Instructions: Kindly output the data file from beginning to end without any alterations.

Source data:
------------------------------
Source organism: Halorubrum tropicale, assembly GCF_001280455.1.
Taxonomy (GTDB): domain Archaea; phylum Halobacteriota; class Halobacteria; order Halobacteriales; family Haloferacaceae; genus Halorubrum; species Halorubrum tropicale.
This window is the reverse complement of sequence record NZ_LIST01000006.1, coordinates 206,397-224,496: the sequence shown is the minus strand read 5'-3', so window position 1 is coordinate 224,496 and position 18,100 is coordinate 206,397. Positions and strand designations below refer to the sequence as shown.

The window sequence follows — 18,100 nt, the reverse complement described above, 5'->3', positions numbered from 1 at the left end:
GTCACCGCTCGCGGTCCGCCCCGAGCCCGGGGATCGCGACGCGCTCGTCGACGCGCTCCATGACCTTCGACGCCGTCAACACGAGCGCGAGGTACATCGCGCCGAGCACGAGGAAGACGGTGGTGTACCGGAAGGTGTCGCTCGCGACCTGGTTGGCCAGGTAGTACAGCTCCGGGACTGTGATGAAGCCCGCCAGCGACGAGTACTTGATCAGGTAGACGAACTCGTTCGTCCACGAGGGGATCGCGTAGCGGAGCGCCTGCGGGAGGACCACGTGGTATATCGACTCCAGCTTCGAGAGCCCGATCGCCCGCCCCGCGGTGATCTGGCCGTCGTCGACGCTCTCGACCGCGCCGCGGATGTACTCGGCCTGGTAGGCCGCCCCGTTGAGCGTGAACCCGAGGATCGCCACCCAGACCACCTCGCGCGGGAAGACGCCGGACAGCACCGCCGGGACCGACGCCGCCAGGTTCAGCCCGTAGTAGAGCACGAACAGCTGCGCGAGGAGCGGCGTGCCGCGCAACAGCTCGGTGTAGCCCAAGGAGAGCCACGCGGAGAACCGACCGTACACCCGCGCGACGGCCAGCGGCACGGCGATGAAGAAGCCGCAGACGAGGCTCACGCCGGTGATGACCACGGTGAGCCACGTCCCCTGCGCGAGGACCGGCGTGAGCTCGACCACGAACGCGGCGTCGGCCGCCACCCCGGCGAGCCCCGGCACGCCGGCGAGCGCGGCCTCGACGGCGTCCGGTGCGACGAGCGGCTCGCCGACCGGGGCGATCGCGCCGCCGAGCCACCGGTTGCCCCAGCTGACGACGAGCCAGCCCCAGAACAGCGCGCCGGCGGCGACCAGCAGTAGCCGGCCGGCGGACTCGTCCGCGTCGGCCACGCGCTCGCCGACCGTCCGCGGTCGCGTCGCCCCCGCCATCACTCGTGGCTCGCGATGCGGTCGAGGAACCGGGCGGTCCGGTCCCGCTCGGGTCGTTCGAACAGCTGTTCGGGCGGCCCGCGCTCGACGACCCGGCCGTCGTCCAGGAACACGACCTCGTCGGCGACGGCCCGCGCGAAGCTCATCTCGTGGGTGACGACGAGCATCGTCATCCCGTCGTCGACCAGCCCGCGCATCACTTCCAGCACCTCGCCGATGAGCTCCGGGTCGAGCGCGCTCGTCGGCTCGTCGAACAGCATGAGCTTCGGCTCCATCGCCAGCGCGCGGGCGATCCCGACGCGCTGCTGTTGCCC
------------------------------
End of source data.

Source organism: Halorubrum tropicale, assembly GCF_001280455.1.
Taxonomy (GTDB): domain Archaea; phylum Halobacteriota; class Halobacteria; order Halobacteriales; family Haloferacaceae; genus Halorubrum; species Halorubrum tropicale.
This window is the reverse complement of sequence record NZ_LIST01000006.1, coordinates 206,397-224,496: the sequence shown is the minus strand read 5'-3', so window position 1 is coordinate 224,496 and position 18,100 is coordinate 206,397. Positions and strand designations below refer to the sequence as shown.

The window sequence follows — 18,100 nt, the reverse complement described above, 5'->3', positions numbered from 1 at the left end:
GTCACCGCTCGCGGTCCGCCCCGAGCCCGGGGATCGCGACGCGCTCGTCGACGCGCTCCATGACCTTCGACGCCGTCAACACGAGCGCGAGGTACATCGCGCCGAGCACGAGGAAGACGGTGGTGTACCGGAAGGTGTCGCTCGCGACCTGGTTGGCCAGGTAGTACAGCTCCGGGACTGTGATGAAGCCCGCCAGCGACGAGTACTTGATCAGGTAGACGAACTCGTTCGTCCACGAGGGGATCGCGTAGCGGAGCGCCTGCGGGAGGACCACGTGGTATATCGACTCCAGCTTCGAGAGCCCGATCGCCCGCCCCGCGGTGATCTGGCCGTCGTCGACGCTCTCGACCGCGCCGCGGATGTACTCGGCCTGGTAGGCCGCCCCGTTGAGCGTGAACCCGAGGATCGCCACCCAGACCACCTCGCGCGGGAAGACGCCGGACAGCACCGCCGGGACCGACGCCGCCAGGTTCAGCCCGTAGTAGAGCACGAACAGCTGCGCGAGGAGCGGCGTGCCGCGCAACAGCTCGGTGTAGCCCAAGGAGAGCCACGCGGAGAACCGACCGTACACCCGCGCGACGGCCAGCGGCACGGCGATGAAGAAGCCGCAGACGAGGCTCACGCCGGTGATGACCACGGTGAGCCACGTCCCCTGCGCGAGGACCGGCGTGAGCTCGACCACGAACGCGGCGTCGGCCGCCACCCCGGCGAGCCCCGGCACGCCGGCGAGCGCGGCCTCGACGGCGTCCGGTGCGACGAGCGGCTCGCCGACCGGGGCGATCGCGCCGCCGAGCCACCGGTTGCCCCAGCTGACGACGAGCCAGCCCCAGAACAGCGCGCCGGCGGCGACCAGCAGTAGCCGGCCGGCGGACTCGTCCGCGTCGGCCACGCGCTCGCCGACCGTCCGCGGTCGCGTCGCCCCCGCCATCACTCGTGGCTCGCGATGCGGTCGAGGAACCGGGCGGTCCGGTCCCGCTCGGGTCGTTCGAACAGCTGTTCGGGCGGCCCGCGCTCGACGACCCGGCCGTCGTCCAGGAACACGACCTCGTCGGCGACGGCCCGCGCGAAGCTCATCTCGTGGGTGACGACGAGCATCGTCATCCCGTCGTCGACCAGCCCGCGCATCACTTCCAGCACCTCGCCGATGAGCTCCGGGTCGAGCGCGCTCGTCGGCTCGTCGAACAGCATGAGCTTCGGCTCCATCGCCAGCGCGCGGGCGATCCCGACGCGCTGCTGTTGCCC